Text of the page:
Kayla Wiles

Kayla Wiles, Purdue University


Courtesy: Rebecca McElhoe, Purdue University
Edge Computing, Embedded Systems February 10, 2022

Method developed to let AI learn, retain information

Purdue University researchers have developed a way that could let computer chips rewire themselves to take in new data like the brain does, helping artificial intelligence (AI) to keep learning over time.

By Kayla Wiles
Courtesy: Kayla Wiles, Purdue University
Edge Computing, Embedded Systems October 1, 2021

How sea slugs can create better artificial intelligence systems

Researchers have discovered quantum material for artificial intelligence (AI) systems could mimic basic forms of learning found in the sea slug, which could help create better hardware.

By Kayla Wiles
Purdue University researchers are building a probabilistic computer that could bridge the gap between classical and quantum computing to more efficiently solve problems in areas such as drug research, encryption and cybersecurity, financial services, data analysis and supply chain logistics. Courtesy: Gwen Keraval, Purdue University
Industrial PCs March 15, 2021

Computer developed to act more in tune with nature

Purdue University engineers are building a probabilistic computer designed to act more like quantum computers rather than traditional computers.

By Kayla Wiles
Mechanical engineering professor Carlo Scalo and his research team use supercomputers to develop models that efficiently simulate vortex flow phenomena. Courtesy: Rebecca McElhoe, Purdue University
Simulators, Optimizers January 22, 2021

Turbulence model developed to help aircraft capable of handling extreme scenarios

Purdue University researchers have developed a modeling approach that simulates the entire process of a vortex collision at a reduced computational time, which could help aircraft responds appropriately.

By Kayla Wiles
Edge Computing, Embedded Systems November 16, 2020

Applying machine learning to making mechanical parts

An open-source annotated database of more than 58,000 3D mechanical parts has been designed to help researchers apply machine learning to those parts in actual machines.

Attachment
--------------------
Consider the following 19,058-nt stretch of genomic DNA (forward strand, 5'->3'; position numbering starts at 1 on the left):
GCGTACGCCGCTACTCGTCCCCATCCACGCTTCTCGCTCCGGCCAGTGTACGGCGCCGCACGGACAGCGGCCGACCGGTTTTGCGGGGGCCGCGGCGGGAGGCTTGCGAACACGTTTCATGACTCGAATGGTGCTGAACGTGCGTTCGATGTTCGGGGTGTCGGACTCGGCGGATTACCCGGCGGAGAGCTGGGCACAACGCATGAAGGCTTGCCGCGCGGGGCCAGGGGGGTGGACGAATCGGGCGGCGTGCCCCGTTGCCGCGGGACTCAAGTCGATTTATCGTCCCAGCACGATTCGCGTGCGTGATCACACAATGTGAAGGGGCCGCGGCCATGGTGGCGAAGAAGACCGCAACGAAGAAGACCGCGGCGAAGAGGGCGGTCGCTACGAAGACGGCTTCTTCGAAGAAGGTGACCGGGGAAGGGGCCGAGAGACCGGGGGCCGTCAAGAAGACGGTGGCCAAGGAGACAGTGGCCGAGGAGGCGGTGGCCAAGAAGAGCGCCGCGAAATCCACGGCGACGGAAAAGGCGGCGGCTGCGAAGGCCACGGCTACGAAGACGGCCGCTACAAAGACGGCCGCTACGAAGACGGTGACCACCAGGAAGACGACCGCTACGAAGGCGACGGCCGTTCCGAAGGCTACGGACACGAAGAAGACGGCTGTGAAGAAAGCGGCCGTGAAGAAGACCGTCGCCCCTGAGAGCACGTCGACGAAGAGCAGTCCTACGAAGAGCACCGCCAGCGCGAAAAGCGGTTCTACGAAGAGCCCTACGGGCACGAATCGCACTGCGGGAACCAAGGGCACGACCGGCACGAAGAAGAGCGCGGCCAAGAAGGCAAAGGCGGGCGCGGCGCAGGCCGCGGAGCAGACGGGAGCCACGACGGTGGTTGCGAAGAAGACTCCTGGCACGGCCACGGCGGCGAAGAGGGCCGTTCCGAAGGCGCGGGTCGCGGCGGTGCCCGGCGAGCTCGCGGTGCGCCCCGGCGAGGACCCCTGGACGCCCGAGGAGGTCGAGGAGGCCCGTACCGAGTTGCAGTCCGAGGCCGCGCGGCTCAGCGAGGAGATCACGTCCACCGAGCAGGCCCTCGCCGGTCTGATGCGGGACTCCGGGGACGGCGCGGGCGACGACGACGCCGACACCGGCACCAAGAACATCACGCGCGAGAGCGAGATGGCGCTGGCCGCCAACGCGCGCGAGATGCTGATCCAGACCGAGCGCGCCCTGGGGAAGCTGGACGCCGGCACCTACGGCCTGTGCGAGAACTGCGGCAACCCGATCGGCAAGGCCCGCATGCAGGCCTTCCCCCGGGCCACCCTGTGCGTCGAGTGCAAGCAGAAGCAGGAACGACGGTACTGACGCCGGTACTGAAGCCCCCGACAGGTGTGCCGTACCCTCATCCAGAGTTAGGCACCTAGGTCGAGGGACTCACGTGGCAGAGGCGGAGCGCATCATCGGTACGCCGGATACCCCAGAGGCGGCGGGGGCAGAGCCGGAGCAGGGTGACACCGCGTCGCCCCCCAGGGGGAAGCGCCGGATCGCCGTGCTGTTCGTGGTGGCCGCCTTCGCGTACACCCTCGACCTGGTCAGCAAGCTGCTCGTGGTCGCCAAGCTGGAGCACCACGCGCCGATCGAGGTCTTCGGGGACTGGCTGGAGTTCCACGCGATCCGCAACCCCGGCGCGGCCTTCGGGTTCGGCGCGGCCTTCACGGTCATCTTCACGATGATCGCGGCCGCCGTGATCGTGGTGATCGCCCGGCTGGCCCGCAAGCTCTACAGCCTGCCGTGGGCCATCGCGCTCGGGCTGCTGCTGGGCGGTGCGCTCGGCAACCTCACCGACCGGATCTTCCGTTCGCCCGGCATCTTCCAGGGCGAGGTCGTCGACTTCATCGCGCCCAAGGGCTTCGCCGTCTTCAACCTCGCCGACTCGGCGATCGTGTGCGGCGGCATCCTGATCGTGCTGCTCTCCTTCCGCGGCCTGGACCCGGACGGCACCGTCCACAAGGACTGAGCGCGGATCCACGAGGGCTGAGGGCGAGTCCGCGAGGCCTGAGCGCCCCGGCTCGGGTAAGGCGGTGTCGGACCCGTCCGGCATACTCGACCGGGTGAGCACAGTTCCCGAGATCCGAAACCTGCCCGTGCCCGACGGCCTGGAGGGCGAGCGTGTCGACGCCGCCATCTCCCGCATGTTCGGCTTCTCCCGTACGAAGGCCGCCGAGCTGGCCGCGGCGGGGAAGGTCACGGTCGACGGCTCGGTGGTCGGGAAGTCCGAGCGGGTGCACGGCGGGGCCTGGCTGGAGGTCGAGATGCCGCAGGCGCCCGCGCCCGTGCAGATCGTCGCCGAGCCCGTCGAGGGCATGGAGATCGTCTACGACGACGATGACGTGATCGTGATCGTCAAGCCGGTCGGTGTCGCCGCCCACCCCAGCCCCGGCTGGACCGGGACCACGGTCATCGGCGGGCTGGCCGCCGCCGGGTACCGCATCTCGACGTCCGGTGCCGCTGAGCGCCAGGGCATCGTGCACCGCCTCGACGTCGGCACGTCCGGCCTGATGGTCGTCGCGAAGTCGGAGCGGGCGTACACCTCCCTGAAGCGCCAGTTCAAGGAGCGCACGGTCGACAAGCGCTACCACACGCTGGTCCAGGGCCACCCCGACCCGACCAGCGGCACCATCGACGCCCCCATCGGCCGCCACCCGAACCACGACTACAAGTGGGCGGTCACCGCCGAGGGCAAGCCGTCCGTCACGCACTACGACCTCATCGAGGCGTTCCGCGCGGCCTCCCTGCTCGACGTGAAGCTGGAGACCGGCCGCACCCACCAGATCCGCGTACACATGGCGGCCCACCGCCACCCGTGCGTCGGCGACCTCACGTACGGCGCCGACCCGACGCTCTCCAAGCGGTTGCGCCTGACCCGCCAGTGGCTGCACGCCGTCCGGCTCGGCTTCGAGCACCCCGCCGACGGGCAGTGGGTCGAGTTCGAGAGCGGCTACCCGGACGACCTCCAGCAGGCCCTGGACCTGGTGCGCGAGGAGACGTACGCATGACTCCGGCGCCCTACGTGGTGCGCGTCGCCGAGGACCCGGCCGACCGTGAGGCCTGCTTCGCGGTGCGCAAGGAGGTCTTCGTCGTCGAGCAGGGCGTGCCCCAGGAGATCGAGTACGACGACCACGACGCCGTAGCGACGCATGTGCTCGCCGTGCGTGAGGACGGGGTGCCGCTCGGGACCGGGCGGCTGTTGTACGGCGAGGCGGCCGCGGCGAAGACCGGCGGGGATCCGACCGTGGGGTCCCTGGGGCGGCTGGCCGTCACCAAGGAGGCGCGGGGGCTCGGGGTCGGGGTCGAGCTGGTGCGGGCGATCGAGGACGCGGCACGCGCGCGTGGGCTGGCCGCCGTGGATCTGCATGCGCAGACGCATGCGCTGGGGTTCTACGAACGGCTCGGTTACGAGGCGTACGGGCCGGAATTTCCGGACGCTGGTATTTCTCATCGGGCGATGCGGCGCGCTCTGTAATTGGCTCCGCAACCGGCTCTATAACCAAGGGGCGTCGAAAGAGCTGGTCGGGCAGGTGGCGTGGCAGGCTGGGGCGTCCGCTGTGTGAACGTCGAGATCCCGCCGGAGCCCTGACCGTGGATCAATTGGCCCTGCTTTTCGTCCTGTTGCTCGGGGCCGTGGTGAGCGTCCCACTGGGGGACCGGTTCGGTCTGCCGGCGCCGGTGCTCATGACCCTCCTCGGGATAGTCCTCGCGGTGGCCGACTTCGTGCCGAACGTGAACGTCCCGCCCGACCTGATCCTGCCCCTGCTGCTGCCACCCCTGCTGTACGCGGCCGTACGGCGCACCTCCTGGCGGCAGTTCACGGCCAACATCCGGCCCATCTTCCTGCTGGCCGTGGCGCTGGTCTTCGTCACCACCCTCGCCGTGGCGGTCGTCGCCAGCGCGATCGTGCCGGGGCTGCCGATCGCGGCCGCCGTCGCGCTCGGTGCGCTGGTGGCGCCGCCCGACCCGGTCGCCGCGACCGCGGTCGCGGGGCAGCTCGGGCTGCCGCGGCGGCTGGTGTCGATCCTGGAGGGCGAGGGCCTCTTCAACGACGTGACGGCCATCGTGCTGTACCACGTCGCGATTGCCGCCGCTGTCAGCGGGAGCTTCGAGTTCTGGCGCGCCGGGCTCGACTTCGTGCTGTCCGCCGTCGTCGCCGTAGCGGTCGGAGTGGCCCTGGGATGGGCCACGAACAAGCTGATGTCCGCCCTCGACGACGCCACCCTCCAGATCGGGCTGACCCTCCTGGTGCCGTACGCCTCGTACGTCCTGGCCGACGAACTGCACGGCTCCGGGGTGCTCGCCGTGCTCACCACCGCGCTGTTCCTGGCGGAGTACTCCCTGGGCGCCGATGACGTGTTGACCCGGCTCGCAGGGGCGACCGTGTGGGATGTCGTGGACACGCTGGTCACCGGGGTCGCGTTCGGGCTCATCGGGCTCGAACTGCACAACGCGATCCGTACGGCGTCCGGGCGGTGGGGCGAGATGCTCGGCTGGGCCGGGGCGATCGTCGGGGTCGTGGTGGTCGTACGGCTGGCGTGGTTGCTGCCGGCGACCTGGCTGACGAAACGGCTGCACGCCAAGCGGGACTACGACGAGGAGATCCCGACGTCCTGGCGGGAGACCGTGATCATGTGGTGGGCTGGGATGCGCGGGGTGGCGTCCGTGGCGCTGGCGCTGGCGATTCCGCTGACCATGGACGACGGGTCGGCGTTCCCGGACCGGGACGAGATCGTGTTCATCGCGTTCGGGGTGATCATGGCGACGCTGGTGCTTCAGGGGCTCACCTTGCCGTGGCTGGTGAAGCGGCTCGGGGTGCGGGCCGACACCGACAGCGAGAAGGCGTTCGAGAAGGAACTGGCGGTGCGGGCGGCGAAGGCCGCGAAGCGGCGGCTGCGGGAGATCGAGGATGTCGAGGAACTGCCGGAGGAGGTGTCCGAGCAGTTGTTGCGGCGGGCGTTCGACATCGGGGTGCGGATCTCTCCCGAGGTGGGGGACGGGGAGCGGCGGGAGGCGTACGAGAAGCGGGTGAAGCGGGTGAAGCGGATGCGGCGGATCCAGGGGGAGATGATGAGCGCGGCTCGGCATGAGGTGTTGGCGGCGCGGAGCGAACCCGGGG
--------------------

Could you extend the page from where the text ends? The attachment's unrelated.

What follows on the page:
By Kayla Wiles
Robotics October 8, 2020

Mobile docking system developed for underwater robots

A mobile docking system for autonomous underwater vehicles (AUVs) has been developed to allow vehicles to perform longer tasks without the need for human intervention.

By Kayla Wiles
Mobility October 6, 2020

Algorithms developed to detect COVID-19 from smartwatch data

Purdue University researchers have begun a study that would help determine if biometric smartwatch data could be used to detect signs of COVID-19 early early in asymptomatic users.

By Kayla Wiles
Sensors, Vision July 20, 2020

Enhanced lidar developed for autonomous vehicles

Researchers have built a way to make lidar achieve higher-resolution detection of nearby fast-moving objects through mechanical control and modulation of light on a silicon chip, which could maker autonomous vehicles smarter and more self-aware.

By Kayla Wiles
Edge Computing, Embedded Systems May 13, 2020

Hardware developed for improved artificial intelligence

Purdue University engineers have created hardware that can learn skills using a type of AI currently running on software platforms.

By Kayla Wiles
‘Power of Industry’ will propel Hannover Fair 2001 April 21, 2020

Laser treatment designed to kill bacteria on metal surfaces

Purdue engineers have created a laser treatment that kills bacteria on metal surfaces by giving it a different texture, which could be used for medical device manufacturing processes.

By Kayla Wiles
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